Q&A on Water with Chris Brown, Vice President, CR&S
1. What role is water policy playing in preventing water scarcity?
Given all of the water scarcity challenges we face, you would think that governments would have implemented stronger water policies. It is refreshing to see that California with its Sustainable Groundwater Management Act has really taken the bull by the horns. Across the world, we debate water policy issues and spend months discussing the minutiae. But without being joined up across borders, businesses and water basins, it means very little. The last 20 years of deliberation on water policy have yielded very little real impact on the ground.
Why? Water cannot be ring-fenced. We are all guilty of viewing challenges through our own particular lens, assessing impacts and targets based on our own particular silo. But this simply does not work for water.
Water does not respect the boundaries of our administrative systems or the borders of national governments. There are between 250 and 275 transboundary river basins, and at least as many transboundary aquifers globally, yet only 6 of these aquifers have international legal structures that encourage co-operation. Water cannot be siphoned off into its own department, but rather water planning must be a central plank to every policy decision by every department – be that on housing, environment, business or infrastructure. Perhaps even more importantly, these decisions must be consistently reviewed and maintained if they are to have any chance of success. Decisions on water planning can start with good intentions but come unstuck when they are gradually shunted to the bottom of the priority list as time goes on.
We have seen that even when coherent water policies are decided at the top, they often are not cascaded down consistently to the actors on the ground. If the myriad stakeholders in a water landscape aren’t brought in at the earliest possible stage to have a voice in assessing the practicalities and application of policy, it is unlikely to stick. Initiatives like the International Water Stewardship Programme (IWaSP) and WWF’s Water Stewardship Programme are vital in helping the private sector to collaborate with government departments, other businesses, NGOs and communities across boundaries and borders to protect shared freshwater resources.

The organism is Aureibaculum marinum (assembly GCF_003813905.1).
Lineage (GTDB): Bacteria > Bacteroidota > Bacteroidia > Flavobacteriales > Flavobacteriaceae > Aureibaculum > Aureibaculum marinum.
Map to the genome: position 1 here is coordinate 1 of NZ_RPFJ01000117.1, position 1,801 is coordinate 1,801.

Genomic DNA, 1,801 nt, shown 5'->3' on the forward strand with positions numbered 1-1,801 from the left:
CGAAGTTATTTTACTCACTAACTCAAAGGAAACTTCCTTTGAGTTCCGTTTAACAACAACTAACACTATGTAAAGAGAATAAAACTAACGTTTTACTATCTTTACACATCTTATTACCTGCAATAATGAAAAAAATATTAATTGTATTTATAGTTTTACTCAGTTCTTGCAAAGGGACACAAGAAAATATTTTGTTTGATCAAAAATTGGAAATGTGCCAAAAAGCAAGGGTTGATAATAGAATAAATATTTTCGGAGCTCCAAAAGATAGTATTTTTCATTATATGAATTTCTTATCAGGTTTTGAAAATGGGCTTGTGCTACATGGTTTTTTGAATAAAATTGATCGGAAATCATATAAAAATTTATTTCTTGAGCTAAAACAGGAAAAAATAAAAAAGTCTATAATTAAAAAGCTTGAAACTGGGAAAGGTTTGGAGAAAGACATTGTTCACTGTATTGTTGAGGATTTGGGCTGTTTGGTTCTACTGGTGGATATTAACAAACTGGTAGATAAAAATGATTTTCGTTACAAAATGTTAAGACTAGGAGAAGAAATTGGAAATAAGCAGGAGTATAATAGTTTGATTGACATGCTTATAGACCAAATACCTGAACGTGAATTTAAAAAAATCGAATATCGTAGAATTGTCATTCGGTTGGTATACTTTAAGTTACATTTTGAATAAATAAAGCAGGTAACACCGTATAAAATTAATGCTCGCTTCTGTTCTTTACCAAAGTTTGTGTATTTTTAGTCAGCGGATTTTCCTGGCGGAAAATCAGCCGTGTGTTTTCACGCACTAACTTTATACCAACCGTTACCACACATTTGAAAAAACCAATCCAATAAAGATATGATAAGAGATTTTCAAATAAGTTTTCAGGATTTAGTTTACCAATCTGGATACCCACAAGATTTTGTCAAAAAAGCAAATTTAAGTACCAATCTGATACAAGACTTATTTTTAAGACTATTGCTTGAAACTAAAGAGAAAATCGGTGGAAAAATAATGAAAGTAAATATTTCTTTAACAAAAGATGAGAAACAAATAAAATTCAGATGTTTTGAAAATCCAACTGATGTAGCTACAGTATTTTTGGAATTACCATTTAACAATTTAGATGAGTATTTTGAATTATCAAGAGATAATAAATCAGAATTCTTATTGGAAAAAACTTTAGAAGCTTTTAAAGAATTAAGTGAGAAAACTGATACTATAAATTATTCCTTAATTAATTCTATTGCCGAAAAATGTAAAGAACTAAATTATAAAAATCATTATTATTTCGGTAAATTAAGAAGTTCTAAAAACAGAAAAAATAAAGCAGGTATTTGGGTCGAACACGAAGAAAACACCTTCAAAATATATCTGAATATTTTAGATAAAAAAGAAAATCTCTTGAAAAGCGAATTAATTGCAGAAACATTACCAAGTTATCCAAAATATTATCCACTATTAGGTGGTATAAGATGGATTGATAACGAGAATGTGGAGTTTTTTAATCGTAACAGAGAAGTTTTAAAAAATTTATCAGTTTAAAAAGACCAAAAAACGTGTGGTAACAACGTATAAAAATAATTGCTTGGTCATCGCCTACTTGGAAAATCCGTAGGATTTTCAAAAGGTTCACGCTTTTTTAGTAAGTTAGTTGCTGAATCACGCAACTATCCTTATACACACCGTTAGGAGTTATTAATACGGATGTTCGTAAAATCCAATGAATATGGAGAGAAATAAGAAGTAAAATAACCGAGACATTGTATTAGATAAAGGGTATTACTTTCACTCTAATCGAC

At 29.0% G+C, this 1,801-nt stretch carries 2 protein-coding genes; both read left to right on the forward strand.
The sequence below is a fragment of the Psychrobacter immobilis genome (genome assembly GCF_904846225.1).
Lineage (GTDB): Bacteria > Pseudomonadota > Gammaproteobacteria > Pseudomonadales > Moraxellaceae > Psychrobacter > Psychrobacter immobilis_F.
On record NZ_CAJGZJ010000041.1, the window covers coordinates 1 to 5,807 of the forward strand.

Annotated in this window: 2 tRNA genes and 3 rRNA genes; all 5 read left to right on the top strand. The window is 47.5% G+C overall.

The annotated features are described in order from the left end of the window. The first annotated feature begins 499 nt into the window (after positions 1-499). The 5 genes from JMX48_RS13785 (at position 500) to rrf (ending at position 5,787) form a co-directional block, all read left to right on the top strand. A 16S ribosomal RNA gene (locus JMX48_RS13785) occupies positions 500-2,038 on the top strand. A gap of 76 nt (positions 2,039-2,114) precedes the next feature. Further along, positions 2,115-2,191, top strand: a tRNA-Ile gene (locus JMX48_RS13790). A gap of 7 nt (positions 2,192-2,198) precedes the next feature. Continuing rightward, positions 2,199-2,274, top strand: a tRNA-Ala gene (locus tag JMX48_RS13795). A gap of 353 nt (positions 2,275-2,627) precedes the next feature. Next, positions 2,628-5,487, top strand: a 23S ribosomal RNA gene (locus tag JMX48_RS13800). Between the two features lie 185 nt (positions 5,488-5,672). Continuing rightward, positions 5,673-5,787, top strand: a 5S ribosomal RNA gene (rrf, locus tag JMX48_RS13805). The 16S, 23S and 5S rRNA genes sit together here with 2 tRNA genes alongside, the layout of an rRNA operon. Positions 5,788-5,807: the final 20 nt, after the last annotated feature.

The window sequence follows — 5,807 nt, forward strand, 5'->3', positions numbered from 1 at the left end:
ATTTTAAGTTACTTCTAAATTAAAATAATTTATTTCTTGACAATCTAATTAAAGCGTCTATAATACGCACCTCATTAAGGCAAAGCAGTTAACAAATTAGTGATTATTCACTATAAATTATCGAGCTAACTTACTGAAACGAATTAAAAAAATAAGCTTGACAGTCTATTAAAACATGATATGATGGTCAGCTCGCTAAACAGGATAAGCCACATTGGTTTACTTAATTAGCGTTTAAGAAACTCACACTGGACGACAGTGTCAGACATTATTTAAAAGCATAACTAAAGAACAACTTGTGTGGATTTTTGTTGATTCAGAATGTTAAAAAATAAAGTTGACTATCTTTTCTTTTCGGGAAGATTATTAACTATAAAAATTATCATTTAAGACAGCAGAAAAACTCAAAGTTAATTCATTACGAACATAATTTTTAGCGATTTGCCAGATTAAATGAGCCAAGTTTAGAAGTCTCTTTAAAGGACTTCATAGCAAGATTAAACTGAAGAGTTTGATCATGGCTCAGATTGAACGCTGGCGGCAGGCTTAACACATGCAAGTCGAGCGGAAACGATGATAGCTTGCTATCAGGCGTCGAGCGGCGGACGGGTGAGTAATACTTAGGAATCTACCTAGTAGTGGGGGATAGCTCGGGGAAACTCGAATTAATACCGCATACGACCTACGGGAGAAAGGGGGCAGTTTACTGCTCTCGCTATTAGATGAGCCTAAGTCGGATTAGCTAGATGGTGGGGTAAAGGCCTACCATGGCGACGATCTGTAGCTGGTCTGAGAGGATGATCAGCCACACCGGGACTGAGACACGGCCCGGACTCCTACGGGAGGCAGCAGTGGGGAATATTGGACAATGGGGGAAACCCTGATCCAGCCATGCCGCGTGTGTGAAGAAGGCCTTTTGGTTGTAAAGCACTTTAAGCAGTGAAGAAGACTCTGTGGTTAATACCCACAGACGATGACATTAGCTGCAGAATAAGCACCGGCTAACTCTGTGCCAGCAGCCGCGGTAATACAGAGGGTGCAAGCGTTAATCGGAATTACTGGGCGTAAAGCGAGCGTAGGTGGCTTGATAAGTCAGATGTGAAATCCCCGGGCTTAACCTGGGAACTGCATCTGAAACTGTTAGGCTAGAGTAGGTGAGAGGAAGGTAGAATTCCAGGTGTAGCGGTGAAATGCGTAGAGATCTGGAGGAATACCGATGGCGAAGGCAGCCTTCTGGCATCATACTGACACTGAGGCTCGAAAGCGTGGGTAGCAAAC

Water is infinitely challenging to measure, monitor or mediate. To mitigate these risks, we need action now both to reduce our own water consumption and to ensure that other players within our water landscapes are practising responsible water stewardship – and if we wait for policy-makers to make the first move, it may be too late.
2. What are your focus areas for 2016?
It is clear that our greatest water risks lie outside our direct operations, in our 3rd party supply chains. So it is no surprise that by far the greatest area of focus is to understand where exactly those water risks exist and implement actions on the ground to address those risks. We shall continue to utilise technology and data sources such as the World Resources Institute (WRI) Aqueduct Tool to support us in assessing agricultural exposure to water stress.
From a smallholder perspective our major focus will be to expand our work on improving water management practices, including better irrigation, new water retention techniques for soils and increasing the number of farmers we train as part of our wider implementation programmes on Climate Smart Agriculture.
Olam’s farms and plantations will continue to improve their water efficiency practices on the ground. In addition we will use the Olam Plantations and Farming ‘Community of Practice’ to share knowledge and leading practices on water management subjects, such as irrigation, water harvesting and soil erosion across our operations. We are also exploring new technologies for the future.
Across Olam’s portfolio of factories the Global Engineering Group of the Manufacturing and Technical Services Function will continue to develop and execute Plant Improvement Plans to drive water and wastewater efficiencies.
We will participate in, or if necessary, develop water stewardship programmes to create multi-stakeholder approaches to tackle the broader challenges outside of our operational boundaries when we see risks in our water catchment areas. The involvement of our Californian team as a founder member of the California Water Action Collaborative is a good example of such an approach.
Finally, we will work to identify and implement the necessary solutions to WASH challenges in our farming and plantation operations to deliver not only against our own objective but to contribute towards SDG 6: Ensure availability and sustainable management of water and sanitation for all.
Image: Chris Brown (centre) and Moray McLeish of the CR&S Function in Madhya Pradesh, India, with colleagues from Olam’s sugar team, and local sugar farmers to see and hear about the improvements achieved in the Madhushree project.
Next section: Climate Change